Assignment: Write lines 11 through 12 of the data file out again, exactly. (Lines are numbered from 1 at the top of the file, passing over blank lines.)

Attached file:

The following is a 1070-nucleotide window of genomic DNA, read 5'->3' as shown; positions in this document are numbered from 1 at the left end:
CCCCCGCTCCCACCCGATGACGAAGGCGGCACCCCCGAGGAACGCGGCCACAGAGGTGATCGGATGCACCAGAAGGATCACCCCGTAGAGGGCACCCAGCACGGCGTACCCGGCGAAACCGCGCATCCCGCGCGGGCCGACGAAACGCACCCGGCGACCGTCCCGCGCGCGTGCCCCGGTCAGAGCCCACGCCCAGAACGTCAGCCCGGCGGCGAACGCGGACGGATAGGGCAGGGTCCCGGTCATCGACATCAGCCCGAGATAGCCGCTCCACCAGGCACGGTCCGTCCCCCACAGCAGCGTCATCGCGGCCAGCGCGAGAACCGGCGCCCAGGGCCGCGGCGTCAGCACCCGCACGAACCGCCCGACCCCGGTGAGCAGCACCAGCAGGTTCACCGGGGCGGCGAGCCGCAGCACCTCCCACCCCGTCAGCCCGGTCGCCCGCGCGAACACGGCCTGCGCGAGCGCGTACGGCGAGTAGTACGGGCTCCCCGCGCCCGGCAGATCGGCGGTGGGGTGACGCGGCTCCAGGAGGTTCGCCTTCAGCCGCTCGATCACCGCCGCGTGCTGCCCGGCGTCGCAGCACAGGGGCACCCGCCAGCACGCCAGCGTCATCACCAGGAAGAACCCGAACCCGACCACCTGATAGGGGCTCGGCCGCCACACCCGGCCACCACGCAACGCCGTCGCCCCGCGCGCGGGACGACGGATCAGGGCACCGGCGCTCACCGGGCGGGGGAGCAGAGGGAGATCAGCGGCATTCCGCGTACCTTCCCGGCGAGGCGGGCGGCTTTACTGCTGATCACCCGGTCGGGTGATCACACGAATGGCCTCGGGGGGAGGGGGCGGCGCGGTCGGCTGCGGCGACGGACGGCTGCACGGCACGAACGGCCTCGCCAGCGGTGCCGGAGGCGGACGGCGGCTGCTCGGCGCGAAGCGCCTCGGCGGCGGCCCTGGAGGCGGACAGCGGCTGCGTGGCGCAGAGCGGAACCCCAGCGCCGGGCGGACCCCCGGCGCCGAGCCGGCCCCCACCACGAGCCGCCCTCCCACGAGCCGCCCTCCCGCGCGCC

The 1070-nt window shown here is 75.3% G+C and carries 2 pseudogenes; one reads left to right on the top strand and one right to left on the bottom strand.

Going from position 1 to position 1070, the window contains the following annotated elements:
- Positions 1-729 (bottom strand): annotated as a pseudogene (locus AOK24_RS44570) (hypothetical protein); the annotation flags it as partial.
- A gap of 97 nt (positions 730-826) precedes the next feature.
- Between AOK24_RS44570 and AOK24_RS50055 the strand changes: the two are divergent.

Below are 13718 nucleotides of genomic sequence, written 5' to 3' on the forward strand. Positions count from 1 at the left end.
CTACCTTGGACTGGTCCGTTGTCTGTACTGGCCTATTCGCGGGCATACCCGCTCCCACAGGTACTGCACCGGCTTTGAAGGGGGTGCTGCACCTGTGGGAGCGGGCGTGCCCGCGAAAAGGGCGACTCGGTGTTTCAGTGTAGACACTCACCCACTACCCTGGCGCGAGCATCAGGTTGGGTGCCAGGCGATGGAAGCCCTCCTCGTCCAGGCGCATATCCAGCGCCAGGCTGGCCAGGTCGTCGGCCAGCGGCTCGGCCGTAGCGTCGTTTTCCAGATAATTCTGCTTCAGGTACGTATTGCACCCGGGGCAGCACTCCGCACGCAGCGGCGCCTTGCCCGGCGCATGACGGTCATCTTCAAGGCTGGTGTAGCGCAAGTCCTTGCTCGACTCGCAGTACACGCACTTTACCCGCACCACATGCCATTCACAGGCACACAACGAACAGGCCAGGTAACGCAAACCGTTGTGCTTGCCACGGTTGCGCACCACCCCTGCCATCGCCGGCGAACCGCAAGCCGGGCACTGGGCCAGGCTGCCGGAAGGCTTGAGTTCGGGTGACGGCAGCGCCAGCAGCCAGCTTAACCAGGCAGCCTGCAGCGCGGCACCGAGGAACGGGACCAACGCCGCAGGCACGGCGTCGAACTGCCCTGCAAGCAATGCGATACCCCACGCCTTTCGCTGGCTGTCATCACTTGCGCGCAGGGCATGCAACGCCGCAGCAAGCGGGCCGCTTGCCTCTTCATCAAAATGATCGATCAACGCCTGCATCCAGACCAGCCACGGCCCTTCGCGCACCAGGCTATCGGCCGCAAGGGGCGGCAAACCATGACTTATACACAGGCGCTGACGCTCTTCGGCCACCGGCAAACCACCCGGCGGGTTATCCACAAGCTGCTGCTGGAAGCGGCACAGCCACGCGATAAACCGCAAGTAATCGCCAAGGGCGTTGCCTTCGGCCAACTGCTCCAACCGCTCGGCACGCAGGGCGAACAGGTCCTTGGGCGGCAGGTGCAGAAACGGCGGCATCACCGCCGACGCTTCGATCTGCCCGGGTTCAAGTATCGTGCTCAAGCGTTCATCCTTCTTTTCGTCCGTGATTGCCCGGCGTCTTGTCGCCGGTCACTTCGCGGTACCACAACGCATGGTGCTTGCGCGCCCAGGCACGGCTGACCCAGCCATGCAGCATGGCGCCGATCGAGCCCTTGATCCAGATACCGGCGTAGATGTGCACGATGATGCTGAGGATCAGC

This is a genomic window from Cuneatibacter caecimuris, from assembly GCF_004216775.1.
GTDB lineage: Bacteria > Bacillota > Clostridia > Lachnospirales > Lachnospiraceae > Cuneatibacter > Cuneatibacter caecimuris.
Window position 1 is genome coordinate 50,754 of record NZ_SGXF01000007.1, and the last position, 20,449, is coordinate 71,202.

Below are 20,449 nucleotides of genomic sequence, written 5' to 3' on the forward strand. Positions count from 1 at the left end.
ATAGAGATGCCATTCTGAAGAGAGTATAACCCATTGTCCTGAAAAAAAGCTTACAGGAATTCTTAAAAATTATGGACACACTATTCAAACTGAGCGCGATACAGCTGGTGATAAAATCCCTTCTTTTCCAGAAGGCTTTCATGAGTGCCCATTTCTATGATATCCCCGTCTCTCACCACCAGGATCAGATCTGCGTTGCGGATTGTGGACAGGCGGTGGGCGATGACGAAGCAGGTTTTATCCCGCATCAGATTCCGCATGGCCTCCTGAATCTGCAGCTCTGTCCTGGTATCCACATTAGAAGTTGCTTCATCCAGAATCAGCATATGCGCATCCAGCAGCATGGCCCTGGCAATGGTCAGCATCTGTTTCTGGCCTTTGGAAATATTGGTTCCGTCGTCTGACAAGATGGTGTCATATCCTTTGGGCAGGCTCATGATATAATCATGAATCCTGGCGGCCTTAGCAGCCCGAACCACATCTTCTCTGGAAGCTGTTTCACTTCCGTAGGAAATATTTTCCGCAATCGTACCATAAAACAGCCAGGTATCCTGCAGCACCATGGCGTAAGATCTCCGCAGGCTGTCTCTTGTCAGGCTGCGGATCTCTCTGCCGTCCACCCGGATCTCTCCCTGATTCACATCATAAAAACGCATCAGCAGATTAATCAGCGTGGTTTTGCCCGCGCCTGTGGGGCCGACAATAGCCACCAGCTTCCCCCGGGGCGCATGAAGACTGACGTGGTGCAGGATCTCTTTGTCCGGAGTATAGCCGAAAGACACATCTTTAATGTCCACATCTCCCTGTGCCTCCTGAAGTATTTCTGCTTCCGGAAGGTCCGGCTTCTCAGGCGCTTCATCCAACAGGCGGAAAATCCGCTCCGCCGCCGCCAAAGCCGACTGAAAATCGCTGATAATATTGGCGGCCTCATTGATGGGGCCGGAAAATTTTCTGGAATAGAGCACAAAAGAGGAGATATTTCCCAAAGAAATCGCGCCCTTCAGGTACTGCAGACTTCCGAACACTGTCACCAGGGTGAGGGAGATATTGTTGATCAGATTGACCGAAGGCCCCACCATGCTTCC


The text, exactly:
GTDB lineage: Bacteria > Bacillota > Clostridia > Lachnospirales > Lachnospiraceae > Cuneatibacter > Cuneatibacter caecimuris.
Window position 1 is genome coordinate 50,754 of record NZ_SGXF01000007.1, and the last position, 20,449, is coordinate 71,202.